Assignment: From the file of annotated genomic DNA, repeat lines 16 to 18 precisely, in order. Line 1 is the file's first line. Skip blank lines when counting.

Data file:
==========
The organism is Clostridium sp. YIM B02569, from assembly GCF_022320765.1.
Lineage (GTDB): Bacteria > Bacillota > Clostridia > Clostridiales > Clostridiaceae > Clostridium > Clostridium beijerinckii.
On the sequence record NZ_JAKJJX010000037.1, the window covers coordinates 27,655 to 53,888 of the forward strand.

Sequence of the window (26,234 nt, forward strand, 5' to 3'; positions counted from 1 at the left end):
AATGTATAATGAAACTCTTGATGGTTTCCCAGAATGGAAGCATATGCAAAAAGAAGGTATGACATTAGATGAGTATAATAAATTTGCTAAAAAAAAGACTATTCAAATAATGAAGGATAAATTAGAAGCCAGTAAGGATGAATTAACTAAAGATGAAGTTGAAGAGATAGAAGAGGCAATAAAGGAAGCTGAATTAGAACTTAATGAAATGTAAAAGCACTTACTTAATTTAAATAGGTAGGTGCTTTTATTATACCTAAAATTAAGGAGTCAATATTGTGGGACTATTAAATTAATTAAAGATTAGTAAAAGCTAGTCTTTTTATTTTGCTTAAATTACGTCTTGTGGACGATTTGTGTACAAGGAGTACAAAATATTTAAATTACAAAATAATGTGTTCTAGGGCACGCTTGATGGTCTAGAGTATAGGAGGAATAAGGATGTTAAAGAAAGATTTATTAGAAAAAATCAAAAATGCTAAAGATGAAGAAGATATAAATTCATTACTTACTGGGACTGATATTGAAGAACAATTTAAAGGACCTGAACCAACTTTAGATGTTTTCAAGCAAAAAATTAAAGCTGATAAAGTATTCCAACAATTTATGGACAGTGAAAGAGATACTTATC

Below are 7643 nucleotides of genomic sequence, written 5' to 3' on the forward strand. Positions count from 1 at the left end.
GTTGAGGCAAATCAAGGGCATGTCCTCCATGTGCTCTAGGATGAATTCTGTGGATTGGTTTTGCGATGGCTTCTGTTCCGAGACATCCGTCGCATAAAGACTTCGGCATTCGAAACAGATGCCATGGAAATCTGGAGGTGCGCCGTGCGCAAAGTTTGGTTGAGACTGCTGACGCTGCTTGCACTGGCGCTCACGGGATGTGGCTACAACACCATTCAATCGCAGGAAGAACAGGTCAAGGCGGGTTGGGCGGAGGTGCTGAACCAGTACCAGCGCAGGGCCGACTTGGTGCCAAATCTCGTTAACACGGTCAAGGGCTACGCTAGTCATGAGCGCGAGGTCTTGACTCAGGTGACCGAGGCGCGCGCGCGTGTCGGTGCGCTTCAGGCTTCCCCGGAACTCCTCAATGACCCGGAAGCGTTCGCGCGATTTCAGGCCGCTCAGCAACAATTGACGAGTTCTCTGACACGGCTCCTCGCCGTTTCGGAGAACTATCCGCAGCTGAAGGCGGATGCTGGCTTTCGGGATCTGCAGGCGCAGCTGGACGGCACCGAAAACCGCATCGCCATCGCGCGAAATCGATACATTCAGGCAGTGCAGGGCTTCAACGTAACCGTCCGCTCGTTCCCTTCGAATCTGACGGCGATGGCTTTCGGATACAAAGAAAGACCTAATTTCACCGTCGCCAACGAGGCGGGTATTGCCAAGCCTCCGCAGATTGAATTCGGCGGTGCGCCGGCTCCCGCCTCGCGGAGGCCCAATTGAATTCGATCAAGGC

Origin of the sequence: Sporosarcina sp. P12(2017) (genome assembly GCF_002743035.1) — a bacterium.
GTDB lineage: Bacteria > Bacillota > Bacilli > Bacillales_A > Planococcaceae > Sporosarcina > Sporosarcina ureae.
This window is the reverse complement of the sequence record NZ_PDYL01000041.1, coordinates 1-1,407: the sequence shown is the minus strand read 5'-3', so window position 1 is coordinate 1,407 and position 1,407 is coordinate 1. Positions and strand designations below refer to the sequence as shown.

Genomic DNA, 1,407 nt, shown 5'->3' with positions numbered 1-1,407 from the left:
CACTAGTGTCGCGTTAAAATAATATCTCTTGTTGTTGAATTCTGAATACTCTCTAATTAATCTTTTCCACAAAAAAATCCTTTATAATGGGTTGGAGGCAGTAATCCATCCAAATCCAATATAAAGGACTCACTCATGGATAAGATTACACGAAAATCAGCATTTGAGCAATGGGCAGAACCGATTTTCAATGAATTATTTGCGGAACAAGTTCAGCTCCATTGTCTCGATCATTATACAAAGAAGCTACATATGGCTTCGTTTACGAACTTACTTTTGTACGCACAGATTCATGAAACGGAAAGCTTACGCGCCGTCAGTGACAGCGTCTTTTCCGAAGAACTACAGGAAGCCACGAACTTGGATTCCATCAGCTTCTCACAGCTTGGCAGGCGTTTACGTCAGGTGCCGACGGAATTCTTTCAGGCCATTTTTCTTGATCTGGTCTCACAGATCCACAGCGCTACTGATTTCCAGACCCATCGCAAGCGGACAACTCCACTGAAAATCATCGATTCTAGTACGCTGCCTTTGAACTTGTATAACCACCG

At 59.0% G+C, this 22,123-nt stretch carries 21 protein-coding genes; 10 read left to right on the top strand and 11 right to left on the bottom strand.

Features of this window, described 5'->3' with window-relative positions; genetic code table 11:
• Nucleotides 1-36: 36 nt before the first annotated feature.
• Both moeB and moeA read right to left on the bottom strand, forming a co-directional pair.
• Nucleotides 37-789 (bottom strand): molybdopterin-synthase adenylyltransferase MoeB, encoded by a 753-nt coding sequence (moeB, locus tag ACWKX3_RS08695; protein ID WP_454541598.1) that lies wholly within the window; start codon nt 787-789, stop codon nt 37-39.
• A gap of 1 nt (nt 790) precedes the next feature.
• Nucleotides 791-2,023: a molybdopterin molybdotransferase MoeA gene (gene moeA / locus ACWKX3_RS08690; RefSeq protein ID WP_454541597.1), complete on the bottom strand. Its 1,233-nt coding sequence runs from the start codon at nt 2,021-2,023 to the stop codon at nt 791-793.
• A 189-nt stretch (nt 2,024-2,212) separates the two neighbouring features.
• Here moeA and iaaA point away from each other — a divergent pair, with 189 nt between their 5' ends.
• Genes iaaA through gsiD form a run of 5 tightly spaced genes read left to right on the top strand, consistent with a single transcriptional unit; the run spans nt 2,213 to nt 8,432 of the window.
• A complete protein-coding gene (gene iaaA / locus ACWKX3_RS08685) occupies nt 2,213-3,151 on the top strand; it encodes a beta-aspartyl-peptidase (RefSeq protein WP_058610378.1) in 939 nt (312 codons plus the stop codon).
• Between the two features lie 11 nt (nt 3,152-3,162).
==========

• Both moeB and moeA read right to left on the bottom strand, forming a co-directional pair.
• Nucleotides 37-789 (bottom strand): molybdopterin-synthase adenylyltransferase MoeB, encoded by a 753-nt coding sequence (moeB, locus tag ACWKX3_RS08695; protein ID WP_454541598.1) that lies wholly within the window; start codon nt 787-789, stop codon nt 37-39.
• A gap of 1 nt (nt 790) precedes the next feature.